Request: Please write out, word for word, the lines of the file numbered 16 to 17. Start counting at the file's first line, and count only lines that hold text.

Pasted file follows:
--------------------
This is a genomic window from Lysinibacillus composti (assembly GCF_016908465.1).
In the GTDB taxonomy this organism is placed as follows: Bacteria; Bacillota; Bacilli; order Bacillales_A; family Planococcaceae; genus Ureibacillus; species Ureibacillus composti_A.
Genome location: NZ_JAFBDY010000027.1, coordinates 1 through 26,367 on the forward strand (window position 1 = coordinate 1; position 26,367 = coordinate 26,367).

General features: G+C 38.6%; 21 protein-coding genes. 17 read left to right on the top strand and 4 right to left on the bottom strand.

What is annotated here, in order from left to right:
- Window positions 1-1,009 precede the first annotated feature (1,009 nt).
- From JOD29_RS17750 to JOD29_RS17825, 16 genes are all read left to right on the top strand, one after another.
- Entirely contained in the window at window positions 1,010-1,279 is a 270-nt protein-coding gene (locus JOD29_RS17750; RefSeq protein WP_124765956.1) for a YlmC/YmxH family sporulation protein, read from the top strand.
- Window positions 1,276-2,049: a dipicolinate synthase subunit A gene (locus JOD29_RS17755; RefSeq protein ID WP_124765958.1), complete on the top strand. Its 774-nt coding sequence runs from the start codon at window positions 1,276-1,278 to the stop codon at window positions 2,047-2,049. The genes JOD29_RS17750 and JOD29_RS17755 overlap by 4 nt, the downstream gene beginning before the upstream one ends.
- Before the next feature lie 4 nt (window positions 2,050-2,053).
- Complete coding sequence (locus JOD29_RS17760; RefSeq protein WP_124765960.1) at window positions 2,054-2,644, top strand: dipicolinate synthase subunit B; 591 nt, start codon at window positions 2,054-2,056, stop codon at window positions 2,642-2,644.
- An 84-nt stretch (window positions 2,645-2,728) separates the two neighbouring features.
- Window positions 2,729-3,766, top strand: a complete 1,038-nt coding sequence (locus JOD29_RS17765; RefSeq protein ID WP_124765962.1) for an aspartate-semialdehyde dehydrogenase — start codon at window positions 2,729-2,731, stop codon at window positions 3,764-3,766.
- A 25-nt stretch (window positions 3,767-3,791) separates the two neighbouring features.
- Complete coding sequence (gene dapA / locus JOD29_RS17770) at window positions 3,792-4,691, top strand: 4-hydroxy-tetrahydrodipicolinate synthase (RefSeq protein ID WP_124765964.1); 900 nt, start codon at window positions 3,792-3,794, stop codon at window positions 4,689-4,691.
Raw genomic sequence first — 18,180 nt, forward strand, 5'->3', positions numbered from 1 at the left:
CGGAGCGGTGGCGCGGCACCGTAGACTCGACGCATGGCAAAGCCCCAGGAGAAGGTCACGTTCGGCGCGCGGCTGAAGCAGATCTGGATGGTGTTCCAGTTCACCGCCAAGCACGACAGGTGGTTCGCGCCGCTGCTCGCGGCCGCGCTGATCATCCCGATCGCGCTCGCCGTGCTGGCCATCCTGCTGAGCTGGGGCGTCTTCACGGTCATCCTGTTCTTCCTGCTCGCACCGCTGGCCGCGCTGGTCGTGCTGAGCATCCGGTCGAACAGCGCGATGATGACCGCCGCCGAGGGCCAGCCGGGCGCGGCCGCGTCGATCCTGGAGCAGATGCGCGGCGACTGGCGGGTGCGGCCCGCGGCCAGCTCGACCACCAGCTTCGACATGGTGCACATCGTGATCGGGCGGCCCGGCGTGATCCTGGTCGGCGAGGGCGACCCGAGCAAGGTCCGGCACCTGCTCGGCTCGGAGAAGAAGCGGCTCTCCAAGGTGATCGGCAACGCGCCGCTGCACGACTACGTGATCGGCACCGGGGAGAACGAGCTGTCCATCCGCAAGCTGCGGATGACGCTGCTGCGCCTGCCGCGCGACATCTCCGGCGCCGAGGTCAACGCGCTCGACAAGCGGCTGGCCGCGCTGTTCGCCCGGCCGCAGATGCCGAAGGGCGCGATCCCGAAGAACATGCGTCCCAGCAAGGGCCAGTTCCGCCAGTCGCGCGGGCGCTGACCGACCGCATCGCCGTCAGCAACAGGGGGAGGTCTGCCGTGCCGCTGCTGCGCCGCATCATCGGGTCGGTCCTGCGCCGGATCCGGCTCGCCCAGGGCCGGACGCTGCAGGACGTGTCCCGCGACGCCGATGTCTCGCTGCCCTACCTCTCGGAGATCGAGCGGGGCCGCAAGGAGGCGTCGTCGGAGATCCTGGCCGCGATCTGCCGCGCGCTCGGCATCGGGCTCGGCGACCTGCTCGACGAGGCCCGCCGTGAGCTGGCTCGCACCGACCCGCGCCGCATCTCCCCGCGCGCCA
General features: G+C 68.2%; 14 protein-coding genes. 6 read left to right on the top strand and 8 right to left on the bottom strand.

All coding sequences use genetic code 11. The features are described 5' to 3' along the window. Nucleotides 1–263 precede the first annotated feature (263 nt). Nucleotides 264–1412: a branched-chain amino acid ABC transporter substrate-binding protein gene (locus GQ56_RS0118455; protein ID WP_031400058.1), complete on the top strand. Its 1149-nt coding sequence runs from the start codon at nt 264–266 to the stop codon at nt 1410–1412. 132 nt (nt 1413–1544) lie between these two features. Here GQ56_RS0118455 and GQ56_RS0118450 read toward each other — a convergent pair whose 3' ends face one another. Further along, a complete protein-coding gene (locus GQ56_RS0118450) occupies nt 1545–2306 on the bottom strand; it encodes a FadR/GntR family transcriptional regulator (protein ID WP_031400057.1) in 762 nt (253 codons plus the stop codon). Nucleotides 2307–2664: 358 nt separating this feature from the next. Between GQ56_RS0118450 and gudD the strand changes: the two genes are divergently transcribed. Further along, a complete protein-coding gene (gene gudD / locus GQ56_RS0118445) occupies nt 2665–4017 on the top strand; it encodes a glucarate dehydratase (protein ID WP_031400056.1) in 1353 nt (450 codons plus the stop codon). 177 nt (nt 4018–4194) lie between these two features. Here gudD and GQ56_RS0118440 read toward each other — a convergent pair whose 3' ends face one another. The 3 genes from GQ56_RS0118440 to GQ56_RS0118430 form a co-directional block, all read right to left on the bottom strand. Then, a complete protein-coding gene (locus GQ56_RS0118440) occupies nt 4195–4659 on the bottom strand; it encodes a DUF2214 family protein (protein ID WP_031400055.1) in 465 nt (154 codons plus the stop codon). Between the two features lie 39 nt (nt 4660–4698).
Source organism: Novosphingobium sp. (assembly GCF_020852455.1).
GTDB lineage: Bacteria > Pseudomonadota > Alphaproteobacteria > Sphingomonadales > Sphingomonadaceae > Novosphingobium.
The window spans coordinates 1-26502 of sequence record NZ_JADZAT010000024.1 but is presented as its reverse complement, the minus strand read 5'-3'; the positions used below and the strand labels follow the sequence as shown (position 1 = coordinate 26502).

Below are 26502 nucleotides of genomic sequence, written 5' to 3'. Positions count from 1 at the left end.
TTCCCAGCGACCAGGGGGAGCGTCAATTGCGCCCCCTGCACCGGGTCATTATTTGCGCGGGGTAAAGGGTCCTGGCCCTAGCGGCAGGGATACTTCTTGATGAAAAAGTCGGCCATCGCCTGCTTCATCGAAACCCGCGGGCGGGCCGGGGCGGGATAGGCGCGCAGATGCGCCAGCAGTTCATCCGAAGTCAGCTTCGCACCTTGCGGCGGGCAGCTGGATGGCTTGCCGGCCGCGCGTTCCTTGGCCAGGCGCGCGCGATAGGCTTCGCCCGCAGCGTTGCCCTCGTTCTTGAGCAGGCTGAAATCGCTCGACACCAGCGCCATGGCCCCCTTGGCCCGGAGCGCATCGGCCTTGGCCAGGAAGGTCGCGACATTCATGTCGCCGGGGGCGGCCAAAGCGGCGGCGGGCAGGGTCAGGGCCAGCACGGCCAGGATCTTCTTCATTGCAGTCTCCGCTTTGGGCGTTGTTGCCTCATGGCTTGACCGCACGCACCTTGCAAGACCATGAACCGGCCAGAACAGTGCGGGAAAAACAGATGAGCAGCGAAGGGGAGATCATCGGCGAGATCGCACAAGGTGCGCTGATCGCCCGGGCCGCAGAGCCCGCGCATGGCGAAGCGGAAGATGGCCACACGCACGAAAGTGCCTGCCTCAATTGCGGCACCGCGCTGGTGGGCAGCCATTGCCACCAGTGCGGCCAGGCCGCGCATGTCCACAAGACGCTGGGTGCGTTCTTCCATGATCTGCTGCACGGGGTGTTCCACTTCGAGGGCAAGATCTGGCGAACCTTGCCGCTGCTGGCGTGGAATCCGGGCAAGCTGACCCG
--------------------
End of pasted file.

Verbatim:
Raw genomic sequence first — 18,180 nt, forward strand, 5'->3', positions numbered from 1 at the left:
CGGAGCGGTGGCGCGGCACCGTAGACTCGACGCATGGCAAAGCCCCAGGAGAAGGTCACGTTCGGCGCGCGGCTGAAGCAGATCTGGATGGTGTTCCAGTTCACCGCCAAGCACGACAGGTGGTTCGCGCCGCTGCTCGCGGCCGCGCTGATCATCCCGATCGCGCTCGCCGTGCTGGCCATCCTGCTGAGCTGGGGCGTCTTCACGGTCATCCTGTTCTTCCTGCTCGCACCGCTGGCCGCGCTGGTCGTGCTGAGCATCCGGTCGAACAGCGCGATGATGACCGCCGCCGAGGGCCAGCCGGGCGCGGCCGCGTCGATCCTGGAGCAGATGCGCGGCGACTGGCGGGTGCGGCCCGCGGCCAGCTCGACCACCAGCTTCGACATGGTGCACATCGTGATCGGGCGGCCCGGCGTGATCCTGGTCGGCGAGGGCGACCCGAGCAAGGTCCGGCACCTGCTCGGCTCGGAGAAGAAGCGGCTCTCCAAGGTGATCGGCAACGCGCCGCTGCACGACTACGTGATCGGCACCGGGGAGAACGAGCTGTCCATCCGCAAGCTGCGGATGACGCTGCTGCGCCTGCCGCGCGACATCTCCGGCGCCGAGGTCAACGCGCTCGACAAGCGGCTGGCCGCGCTGTTCGCCCGGCCGCAGATGCCGAAGGGCGCGATCCCGAAGAACATGCGTCCCAGCAAGGGCCAGTTCCGCCAGTCGCGCGGGCGCTGACCGACCGCATCGCCGTCAGCAACAGGGGGAGGTCTGCCGTGCCGCTGCTGCGCCGCATCATCGGGTCGGTCCTGCGCCGGATCCGGCTCGCCCAGGGCCGGACGCTGCAGGACGTGTCCCGCGACGCCGATGTCTCGCTGCCCTACCTCTCGGAGATCGAGCGGGGCCGCAAGGAGGCGTCGTCGGAGATCCTGGCCGCGATCTGCCGCGCGCTCGGCATCGGGCTCGGCGACCTGCTCGACGAGGCCCGCCGTGAGCTGGCTCGCACCGACCCGCGCCGCATCTCCCCGCGCGCCA